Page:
Charles Kettering: Automotive Pioneer

Unless you’re an automobile historian, you’ve probably never heard about Charles Kettering. You do know some of his inventions, though. He was the guy behind such things as the automotive ignition systems, starter motors and even Freon gas. He was also the founder of DELCO Corporation, a well-known automotive parts manufacturer now owned by General Motors.

Born in the Midwest

In 1876, Kettering was born in Loudonville, Ohio. His childhood was a good one, although he often suffered from headaches as a child. He attended the public schools in Loudonville and after graduation studied electrical engineering at Ohio State University. Kettering graduated with honors from Ohio State in 1904.

National Cash Register

Kettering’s first job out of engineering school was with National Cash Register. He wasn’t there long before he accomplished his first major project. It was a simplified credit approval system that allowed merchants to easily extend credit to customers without lengthy delays and paperwork. In many ways, this system was an early precursor to today’s credit card processing systems.

In 1907, NCR colleague Edward A. Deeds — a natural inventor who enjoyed working at night on various engineering projects — invited Kettering to join him moonlighting. Among Deeds’ numerous projects were technical improvements for the then-developing automobile business. Together, their first major automotive invention was an electric ignition system designed to eliminate the then-standard magneto system. This invention was a huge success, and in 1909, they left NCR and founded Dayton Engineering Laboratories Company (DELCO.)

The Electric Starter

Early cars were all started by hand crank, a dangerous technique. Here’s why: If the ignition timing wasn’t adjusted right, the crank could kick back. As the story goes, a good friend of Kettering’s was hit by a back-firing hand crank and killed. Kettering immediately vowed that no one would ever be killed again attempting to start a car. In 1911, DELCO installed the first electric starter motor in a Cadillac. It was a success and soon other manufacturers followed suit.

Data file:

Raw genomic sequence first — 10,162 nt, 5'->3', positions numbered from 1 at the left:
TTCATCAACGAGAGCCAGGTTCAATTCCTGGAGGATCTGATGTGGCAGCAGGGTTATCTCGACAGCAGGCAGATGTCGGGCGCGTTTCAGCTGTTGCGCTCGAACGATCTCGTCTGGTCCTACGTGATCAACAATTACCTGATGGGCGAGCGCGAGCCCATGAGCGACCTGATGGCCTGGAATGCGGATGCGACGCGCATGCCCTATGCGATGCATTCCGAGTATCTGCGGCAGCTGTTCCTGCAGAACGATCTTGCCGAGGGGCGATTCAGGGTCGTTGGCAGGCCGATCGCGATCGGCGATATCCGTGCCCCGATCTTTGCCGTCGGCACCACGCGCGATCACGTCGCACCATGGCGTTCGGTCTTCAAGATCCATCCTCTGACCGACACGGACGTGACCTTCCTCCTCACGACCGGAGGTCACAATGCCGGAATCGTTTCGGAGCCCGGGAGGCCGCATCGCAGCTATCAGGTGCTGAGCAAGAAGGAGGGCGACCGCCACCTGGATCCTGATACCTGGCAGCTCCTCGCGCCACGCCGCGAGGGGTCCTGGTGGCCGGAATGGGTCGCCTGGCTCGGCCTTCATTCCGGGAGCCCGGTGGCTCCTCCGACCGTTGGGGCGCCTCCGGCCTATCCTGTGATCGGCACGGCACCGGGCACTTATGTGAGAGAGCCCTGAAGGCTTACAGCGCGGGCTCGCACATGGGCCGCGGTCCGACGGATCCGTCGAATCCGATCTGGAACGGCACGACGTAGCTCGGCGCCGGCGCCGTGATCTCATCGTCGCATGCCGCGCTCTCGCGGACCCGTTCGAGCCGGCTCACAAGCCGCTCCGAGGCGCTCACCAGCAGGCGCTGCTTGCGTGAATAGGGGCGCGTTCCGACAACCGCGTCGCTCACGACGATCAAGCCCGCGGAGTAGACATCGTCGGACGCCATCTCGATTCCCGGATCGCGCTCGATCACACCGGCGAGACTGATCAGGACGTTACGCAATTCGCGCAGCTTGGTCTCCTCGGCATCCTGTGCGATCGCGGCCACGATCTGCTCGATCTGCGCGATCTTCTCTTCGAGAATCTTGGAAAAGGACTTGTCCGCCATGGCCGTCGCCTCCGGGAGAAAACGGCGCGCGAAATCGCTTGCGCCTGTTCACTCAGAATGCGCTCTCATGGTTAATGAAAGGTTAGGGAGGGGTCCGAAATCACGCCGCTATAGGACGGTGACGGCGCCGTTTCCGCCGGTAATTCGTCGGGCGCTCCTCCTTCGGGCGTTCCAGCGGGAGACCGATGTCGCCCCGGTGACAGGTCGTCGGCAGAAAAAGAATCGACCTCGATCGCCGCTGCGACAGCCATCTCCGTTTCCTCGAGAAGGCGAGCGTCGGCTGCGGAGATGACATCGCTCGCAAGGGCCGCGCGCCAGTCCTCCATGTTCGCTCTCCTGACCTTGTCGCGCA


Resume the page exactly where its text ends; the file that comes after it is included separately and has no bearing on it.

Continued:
Safe Refrigeration

In the late 1800s through the 1920s, refrigeration systems used various toxic compounds as refrigerants. One of them, methyl chloride gas, was especially potent and deaths from leaking systems was not uncommon. In 1928, Thomas Midgley and Kettering invented a refrigerant that worked just as well but wasn’t toxic. They called this refrigerant Freon and it quickly changed the industry. Unfortunately, the original Freon, referred to as R-12, was identified as a destroyer of the Earth’s ozone layer decades later. Our service consultants at Len Stoler Hyundai of Owings Mills, a local Hyundai dealer in Ownings Mill, MD, told us that Hyundai phased out the old R-12 Freon in the early 2000s and is now using a more environmentally-friendly Freon called R-134a.

His legacy

Kettering’s inventions, especially the electric automobile starter, made him rich, and in his forties, he began a life of philanthropy. In 1945, he helped found what became the Sloan Kettering Cancer Center, based on the premise that American industrial research techniques could be applied to cancer research. Today, the Sloan Kettering Cancer Center is a huge institution that has been responsible for hundreds of advances in cancer medicine.

Kettering died on November 25, 1958. After his death, his body was interred in the mausoleum at Woodlawn Cemetery in Dayton, Ohio.